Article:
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Ultrasonic Welding of Aluminum 6111: Reliability and Maintainability Study of Robot Mounted C-Gun Welding System

[+] Author Affiliations
Hasetetsion G. Mariam, J. Rick Baer, David J. Scholl, Ronald P. Cooper, Daniel E. Wilkosz, Anthony J. Grima, Larry V. Reatherford

Ford Motor Company, Dearborn, MI

Paper No. IMECE2007-42929, pp. 689-697; 9 pages
doi:10.1115/IMECE2007-42929
From:
  • ASME 2007 International Mechanical Engineering Congress and Exposition
  • Volume 3: Design and Manufacturing
  • Seattle, Washington, USA, November 11–15, 2007
  • Conference Sponsors: ASME
  • ISBN: 0-7918-4297-5 | eISBN: 0-7918-3812-9
  • Copyright © 2007 by Ford Motor Company

abstract

Ultrasonic metal welding (USW) is a promising joining method for aluminum automotive body construction applications. During USW, aluminum weldments are joined together by applying high frequency vibrations while holding the parts together with a moderate clamping force. In an effort to further the development of USW for high volume robotic body construction applications, a reliability and maintainability study was performed using a robotic welding cell installed in the Ford Research and Innovation Center. The robot was equipped with a modified Sonobond ultrasonic metal welder, which was mounted on a C-frame. The study consisted of welding fully overlapped 550 mm × 350 mm × 0.9mm thick AA6111-T4 aluminum panels with 330 welds on each panel until 100,000 welds were made. Consistency in welder operation was monitored by welding fully overlapped AA6111-T4 aluminum strips (25mm wide × 550 mm long × 0.9mm thick) at the end of each day’s welding and then tensile testing the strips in a T-peel configuration. There was no statistical difference in average T-peel strength over the course of the 100,000 weld study. There was also no degradation noted in lap shear failure loads between samples welded at the end of the 100,000 weld study and those generated before initiation of the study. Reliability of the USW process during this study was monitored by periodic inspection of the robot and welder joints, attachments, fittings, tip, anvil, clamps, cables, etc. Only very minor wear of the welder tip and anvil contact surfaces were noted after the study was completed. However, during the study, after 82,000 welds a small piece of aluminum was removed from between the tip grooves, even though the weld strength was unaffected by the presence of the aluminum. There were no failures of any mechanical or electrical parts during the study. In addition, primary voltage and current signals of the ultrasonic welder’s power controller were periodically recorded during the weld study and it was determined that there was no change in the electrical behavior of the welder.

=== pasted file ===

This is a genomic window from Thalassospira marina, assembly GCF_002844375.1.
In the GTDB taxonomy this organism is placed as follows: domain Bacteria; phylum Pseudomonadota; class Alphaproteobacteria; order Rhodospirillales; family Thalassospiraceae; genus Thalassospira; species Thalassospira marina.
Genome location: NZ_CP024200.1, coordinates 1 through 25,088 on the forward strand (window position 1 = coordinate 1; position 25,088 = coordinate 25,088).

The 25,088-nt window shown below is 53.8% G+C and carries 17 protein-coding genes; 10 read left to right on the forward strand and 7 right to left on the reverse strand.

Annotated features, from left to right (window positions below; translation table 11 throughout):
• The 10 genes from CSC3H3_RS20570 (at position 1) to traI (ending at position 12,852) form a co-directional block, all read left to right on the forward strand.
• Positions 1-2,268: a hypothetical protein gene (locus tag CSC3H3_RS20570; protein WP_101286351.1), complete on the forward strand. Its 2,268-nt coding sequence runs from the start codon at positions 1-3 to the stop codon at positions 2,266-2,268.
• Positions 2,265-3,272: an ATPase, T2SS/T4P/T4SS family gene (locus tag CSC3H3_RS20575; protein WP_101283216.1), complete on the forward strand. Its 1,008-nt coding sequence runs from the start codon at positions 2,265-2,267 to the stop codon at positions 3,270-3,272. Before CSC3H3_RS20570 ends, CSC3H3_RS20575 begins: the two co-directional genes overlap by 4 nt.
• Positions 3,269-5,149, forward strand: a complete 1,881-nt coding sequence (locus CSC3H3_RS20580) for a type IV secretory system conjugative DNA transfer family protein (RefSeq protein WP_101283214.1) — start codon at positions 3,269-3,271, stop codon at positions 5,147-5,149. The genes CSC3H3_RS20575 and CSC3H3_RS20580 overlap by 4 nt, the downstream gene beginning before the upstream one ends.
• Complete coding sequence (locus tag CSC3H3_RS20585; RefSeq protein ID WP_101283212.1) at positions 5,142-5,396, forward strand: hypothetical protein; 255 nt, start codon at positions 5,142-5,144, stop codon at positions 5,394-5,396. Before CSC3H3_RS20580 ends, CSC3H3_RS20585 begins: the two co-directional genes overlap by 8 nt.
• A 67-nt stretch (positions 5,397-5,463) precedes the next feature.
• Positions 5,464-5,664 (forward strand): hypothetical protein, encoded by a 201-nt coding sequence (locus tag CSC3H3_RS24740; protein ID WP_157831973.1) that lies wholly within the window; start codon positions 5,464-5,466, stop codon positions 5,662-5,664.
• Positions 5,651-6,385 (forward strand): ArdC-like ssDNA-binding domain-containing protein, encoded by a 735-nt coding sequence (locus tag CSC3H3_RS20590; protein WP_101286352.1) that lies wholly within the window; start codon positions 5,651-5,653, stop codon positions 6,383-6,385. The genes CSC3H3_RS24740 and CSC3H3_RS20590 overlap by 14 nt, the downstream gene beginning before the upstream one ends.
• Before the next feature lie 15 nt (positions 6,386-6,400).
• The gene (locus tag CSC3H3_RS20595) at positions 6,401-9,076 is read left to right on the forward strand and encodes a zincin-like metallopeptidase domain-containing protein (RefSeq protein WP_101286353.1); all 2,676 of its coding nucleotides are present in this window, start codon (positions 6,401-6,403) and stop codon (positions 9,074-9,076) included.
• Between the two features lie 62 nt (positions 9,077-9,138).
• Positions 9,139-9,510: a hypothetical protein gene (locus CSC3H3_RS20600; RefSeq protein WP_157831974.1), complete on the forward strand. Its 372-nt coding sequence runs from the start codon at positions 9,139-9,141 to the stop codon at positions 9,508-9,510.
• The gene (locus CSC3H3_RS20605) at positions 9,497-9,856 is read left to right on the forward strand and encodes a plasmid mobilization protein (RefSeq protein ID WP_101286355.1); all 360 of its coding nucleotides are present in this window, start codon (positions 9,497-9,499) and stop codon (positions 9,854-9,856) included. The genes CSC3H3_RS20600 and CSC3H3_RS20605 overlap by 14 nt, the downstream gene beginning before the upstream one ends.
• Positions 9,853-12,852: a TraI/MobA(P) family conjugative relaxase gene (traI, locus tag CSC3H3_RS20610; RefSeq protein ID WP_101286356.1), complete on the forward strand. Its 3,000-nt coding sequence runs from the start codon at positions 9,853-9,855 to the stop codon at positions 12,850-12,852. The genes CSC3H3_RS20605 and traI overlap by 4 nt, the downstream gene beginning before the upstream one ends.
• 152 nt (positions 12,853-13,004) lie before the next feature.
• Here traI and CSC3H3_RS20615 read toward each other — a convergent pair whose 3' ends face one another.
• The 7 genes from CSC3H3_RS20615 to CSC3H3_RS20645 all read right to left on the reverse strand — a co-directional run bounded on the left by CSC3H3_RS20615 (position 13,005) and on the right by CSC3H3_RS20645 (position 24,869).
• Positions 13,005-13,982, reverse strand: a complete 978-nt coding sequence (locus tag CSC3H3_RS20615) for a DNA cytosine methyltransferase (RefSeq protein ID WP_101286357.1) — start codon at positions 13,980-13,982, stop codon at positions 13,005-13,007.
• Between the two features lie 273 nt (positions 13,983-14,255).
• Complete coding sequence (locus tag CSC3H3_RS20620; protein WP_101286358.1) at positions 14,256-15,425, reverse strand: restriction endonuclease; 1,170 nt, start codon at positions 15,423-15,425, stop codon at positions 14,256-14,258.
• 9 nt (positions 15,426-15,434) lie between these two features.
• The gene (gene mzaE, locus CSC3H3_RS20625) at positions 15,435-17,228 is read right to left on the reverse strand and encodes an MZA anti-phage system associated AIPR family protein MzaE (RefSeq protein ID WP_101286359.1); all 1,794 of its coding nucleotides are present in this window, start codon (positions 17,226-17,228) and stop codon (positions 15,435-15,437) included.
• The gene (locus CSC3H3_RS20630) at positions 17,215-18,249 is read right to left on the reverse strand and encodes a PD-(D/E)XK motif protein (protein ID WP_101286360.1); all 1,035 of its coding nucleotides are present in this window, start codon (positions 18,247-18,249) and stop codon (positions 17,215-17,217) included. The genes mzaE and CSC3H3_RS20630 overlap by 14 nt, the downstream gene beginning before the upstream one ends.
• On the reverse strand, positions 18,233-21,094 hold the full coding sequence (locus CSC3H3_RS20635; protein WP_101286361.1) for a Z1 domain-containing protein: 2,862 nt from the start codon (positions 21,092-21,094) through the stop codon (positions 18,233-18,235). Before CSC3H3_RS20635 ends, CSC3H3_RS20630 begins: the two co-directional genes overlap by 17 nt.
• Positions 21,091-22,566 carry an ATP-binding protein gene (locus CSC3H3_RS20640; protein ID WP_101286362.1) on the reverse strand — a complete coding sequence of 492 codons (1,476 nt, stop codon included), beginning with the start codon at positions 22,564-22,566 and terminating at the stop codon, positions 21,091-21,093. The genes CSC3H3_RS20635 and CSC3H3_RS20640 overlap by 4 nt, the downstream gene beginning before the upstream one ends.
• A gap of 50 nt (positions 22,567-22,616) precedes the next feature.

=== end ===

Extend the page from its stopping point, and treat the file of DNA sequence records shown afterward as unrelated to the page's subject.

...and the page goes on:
Copyright © 2007 by Ford Motor Company

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